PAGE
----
“Beyond diplomatic and public condemnation, there is little that the U.S. can do. President Obama has no particularly useful credibility to move the Russians,” said Steven Bucci of The Heritage Foundation. “We are likely to be an impotent bystander in the tragedy that could be unfolding.”

Caught in the chaos

The Bundys in Kiev
Handout photo
The Bundys in Kiev

Ukrainian adoption usually involves at least a handful of hurdles to cross, but Lisa and Dave Bundy’s adoption experience was more than the typical tale of delayed paperwork and frigid temperatures. It included gunfire and explosions.

The couple hadn’t considered adopting older children until last summer when they met Alla, Max, Karina, and Nastia—ages 9, 11, 14, and 16—during a Bridges of Faith program that brings Ukrainian children to the United States for a summer abroad experience. A deep bond grew between the Bundys and the children, and they decided to adopt the children.

The couple traveled to Kiev on Nov. 22, during the beginning of student-led protests that received scant attention in the West. When they arrived for their appointment with Ukraine’s State Department of Adoptions (SDA) on Nov. 26, tens of thousands of protesters had flooded the Maidan, Kiev’s city center.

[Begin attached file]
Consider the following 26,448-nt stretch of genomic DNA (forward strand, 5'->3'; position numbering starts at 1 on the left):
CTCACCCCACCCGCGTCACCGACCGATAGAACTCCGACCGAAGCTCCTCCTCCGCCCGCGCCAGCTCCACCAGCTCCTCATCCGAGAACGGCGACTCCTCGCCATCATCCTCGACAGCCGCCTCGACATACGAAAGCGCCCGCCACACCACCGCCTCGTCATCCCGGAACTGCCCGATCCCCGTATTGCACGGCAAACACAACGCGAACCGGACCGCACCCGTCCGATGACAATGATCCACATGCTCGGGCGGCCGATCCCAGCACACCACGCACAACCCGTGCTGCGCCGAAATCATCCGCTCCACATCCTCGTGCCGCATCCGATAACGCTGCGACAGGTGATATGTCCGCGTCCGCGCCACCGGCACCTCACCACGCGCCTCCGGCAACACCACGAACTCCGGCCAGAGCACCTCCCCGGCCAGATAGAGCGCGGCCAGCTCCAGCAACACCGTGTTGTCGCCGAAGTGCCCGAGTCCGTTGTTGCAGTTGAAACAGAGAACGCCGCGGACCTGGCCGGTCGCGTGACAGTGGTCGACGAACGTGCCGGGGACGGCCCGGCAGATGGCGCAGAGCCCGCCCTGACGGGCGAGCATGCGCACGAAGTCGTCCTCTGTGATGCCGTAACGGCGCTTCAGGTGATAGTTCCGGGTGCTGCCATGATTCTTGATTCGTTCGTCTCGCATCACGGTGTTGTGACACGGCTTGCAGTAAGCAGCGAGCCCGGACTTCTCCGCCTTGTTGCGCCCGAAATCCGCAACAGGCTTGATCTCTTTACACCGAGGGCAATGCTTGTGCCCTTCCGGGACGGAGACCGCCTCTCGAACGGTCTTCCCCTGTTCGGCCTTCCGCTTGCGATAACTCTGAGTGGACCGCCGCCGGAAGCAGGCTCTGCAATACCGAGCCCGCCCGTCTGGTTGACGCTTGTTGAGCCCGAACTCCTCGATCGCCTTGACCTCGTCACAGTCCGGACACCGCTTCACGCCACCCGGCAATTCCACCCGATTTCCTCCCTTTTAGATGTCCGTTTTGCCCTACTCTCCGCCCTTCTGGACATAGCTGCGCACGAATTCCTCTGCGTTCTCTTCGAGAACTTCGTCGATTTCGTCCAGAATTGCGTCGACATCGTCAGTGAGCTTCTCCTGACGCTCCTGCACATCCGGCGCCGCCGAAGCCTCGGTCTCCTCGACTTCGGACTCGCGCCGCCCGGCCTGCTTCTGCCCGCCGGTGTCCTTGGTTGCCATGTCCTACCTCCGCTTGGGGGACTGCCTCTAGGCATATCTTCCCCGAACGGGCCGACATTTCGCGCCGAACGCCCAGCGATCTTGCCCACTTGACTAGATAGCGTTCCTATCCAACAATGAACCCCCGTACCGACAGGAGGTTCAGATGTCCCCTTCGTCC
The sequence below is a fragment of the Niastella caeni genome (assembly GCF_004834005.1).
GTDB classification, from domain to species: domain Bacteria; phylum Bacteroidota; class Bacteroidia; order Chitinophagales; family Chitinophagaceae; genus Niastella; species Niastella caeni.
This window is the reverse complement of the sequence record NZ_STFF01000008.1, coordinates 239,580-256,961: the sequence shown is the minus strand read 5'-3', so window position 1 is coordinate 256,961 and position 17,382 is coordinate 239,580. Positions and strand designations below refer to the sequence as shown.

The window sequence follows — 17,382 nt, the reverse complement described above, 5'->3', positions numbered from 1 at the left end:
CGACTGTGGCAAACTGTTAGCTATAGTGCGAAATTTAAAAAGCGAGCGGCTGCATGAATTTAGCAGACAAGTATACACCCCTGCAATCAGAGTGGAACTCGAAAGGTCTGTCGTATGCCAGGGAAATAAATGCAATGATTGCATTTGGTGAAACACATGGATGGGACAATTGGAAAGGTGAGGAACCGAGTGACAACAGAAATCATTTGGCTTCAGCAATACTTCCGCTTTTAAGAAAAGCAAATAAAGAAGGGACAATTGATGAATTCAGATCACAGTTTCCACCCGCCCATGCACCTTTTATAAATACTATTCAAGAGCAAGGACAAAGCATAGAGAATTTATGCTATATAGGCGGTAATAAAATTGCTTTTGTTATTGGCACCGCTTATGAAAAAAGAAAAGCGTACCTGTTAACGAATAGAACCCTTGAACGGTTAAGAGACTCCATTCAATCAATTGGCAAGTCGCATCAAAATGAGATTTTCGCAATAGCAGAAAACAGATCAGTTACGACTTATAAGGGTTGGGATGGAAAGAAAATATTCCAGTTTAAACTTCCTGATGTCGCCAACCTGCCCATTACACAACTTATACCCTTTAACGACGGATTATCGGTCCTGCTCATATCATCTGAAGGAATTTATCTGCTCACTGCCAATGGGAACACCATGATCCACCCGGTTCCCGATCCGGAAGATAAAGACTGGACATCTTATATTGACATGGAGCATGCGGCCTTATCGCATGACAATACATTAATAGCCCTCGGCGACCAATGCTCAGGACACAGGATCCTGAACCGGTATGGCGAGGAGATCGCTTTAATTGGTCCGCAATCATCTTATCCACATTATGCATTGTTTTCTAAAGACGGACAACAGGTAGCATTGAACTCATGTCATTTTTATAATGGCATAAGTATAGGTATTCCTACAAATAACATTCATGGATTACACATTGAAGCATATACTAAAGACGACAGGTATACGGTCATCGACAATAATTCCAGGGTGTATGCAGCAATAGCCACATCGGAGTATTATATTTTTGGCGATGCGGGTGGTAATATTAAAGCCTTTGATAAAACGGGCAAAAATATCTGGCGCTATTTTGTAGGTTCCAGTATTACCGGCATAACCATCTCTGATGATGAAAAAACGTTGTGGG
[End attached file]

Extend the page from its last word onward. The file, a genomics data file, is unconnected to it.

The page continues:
Two months later, they found themselves in the thick of deadly clashes and a full-scale revolutionary movement that sent bullets flying past their apartment balcony in downtown Kiev and eventually sent the country’s former president and his political allies packing. With four scared kids in tow who spoke limited English, the family holed up in an apartment during the worst days of the conflict, but engaged in daily “recon” missions for food and the occasional photo.

The Bundys were at Nastia’s court appointment when the most intense violence erupted on Feb. 18.

The day after Kiev’s violence came to a halt, the Bundy family walked through Independence Square, strolled past the charred Trade Unions building that had served as headquarters for the protest movement, and ventured unintentionally into a memorial procession for the “heavenly hundred” who died in the clashes.

As they walked, Nastia Bundy paused to take pictures, sensing the significance of the moment. A Maidan guard, concerned about thugs still at large, escorted them to a restaurant and gave the kids a memento: a mismatched pair of gloves, covered in soot.

Dave—a 47-year-old freelance photographer—is now settling into a new life with the three younger kids back home in Montgomery, Ala., as Lisa—a 40-year-old emergency physician—wraps up the final stages in Kiev of adopting their oldest child.

Lisa hopes to fly home with Nastia in early March, and when they land, she will be the final Bundy child to be declared a U.S. citizen. But the family says Ukraine will always be in their hearts.

“The kids got to see the history of their country’s fight for democracy and freedom,” Lisa Bundy said. “It’s part of their heritage and their Ukrainian history as well as part of our history now as a family.” —J.N.